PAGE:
Wednesday, February 15, 2012

Write Like the Masters, by William Cane (2)

After reading Write Like the Masters, by William Cane, I selected the writers whom I felt most related to my own way of writing: Honore de Balzac, Charles Dickens, Edith Wharton, William Somerset Maugham, Edgar Rice Burroughs, Margarate Mitchell, Ian Fleming, and Philip K. Dick. Cane nicely explains each writer's major stylistic elements, his or her specialness. There were many other authors he discusses, so there is a lot that I did not care for for one reason or another, though someday they might appeal to me.

As an aid to seeing the big picture, I created a mind map of my favorite authors' techniques.

I can also summarize in a paragraph, especially without mentioning the particular author the technique came from, what I believe the mind map says:

As writers of fiction, we should strive for strong characters (especially conflicting characters, perhaps based on architypes) who are faced with life-defining, catastrophic events in which strong emotions (positive and negative) are highlighted (tagged) through the conflict, making the reader laugh, cry, and wait for resolution to these conflicts, all of which contain some elements of mystery, surprising the reader, and in which the character changes through an epiphany (ah-ha moment) that is foreshadowed in the fast/slow, rising/falling pace of the action, using sumptuous or strong details of description with a big background (Civil War, WW II, the Great Depression, etc.) and a strong element of romance (with obstacles to that romance) that flows in a pattern of the characters preparing for romance, participating in banter (romantic play) that is followed by the first kiss, preferrably told through the third person limited point of view of the protagonist.

Did I get it all in? Obviously, this is not a blueprint for writing. It is an aid to writing. I doubt that I or anyone else would have all these elements in the same novel, though I'm sure it's possible. But when you're thinking about and writing your story, these are elements that may enter into the story, that may increase your ideas and strengthen your story.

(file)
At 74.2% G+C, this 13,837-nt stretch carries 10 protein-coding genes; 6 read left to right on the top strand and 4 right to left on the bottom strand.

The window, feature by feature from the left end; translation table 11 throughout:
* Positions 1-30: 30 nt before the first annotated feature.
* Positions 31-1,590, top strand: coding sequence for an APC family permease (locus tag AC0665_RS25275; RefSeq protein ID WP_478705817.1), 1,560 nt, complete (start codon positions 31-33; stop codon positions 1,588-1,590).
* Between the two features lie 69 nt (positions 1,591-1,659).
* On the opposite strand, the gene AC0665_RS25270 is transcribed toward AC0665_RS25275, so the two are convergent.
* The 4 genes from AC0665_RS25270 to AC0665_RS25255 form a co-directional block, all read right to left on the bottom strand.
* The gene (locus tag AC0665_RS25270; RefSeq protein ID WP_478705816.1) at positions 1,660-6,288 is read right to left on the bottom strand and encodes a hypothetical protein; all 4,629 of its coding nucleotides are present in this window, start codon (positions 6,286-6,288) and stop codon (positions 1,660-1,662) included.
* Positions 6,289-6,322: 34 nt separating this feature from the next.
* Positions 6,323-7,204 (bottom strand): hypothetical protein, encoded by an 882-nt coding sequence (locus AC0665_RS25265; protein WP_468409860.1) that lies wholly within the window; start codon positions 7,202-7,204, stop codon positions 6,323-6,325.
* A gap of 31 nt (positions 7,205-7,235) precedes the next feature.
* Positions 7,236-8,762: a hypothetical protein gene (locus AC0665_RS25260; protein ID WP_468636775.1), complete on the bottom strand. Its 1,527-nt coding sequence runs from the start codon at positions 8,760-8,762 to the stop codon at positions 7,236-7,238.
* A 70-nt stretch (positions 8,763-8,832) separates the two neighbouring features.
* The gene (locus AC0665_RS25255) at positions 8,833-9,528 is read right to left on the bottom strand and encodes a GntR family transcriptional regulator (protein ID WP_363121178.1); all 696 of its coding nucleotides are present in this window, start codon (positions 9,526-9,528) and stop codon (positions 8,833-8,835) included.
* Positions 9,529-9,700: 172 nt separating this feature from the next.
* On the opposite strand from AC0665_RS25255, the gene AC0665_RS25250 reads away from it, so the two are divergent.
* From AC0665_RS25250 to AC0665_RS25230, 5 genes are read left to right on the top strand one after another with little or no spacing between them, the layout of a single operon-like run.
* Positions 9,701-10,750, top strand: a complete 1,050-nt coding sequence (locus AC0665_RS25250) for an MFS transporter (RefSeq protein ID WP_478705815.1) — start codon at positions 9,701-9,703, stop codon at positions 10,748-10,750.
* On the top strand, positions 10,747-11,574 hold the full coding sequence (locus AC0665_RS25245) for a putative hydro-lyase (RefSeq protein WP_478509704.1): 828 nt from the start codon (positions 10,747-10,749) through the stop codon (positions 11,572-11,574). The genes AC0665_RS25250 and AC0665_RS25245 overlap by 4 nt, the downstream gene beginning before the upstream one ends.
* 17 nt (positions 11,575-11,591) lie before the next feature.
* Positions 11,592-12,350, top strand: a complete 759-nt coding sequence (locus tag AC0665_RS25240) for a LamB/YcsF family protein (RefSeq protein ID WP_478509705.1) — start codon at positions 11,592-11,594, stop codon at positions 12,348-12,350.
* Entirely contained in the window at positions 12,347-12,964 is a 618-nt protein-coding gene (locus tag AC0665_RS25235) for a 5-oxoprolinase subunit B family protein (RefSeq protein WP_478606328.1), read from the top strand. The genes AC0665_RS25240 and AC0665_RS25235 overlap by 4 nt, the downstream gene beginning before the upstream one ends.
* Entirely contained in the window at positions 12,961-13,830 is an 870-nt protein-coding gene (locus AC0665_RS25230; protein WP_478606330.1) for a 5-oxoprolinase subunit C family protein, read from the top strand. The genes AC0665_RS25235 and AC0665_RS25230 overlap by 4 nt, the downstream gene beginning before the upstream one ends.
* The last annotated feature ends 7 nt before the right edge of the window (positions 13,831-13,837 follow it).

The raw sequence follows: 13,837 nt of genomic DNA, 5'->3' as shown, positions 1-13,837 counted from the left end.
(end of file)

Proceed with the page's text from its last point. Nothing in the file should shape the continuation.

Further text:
Kamille Elahi said...

I agree with needing strong characters. You can have a great plot but without characters that are well shaped, readers will get bored.

I love the mindmap! It's so organised!

Clarissa Draper said...

THis looks like a wonderful story aid. I want to read that book, it sounds like it could only improve my writing.

Mark Koopmans said...

Aloha Richard,

Thanks for the follow, and after reading your post and checking out the mind map, you have a new follower!

PS. Cassie and I are still friends :)

Mark Noce said...

Neat! I like the layout of the drawing, very detailed in an artistic kind of way:)

Talli Roland said...

Wow, look at that mind map! I'm very impressed.

Melissa Bradley said...

I'm going to have to get this. It sounds like a terrific aid to writing great stories.

Tanya Reimer said...

Great post. I plan to add it in my workbook! There is no magic formula, but following simple rules like this just make common sense.

In one of the movie tours I went on, the producer said they followed a formula that made me chuckle, wanna hear it the best line?
-A pet should never be killed but the annoying guy can be.

Stephen Tremp said...

I like to sketch scenes when I develop them. They're usually crude stick men, but this really does help me visualize what I'm writing.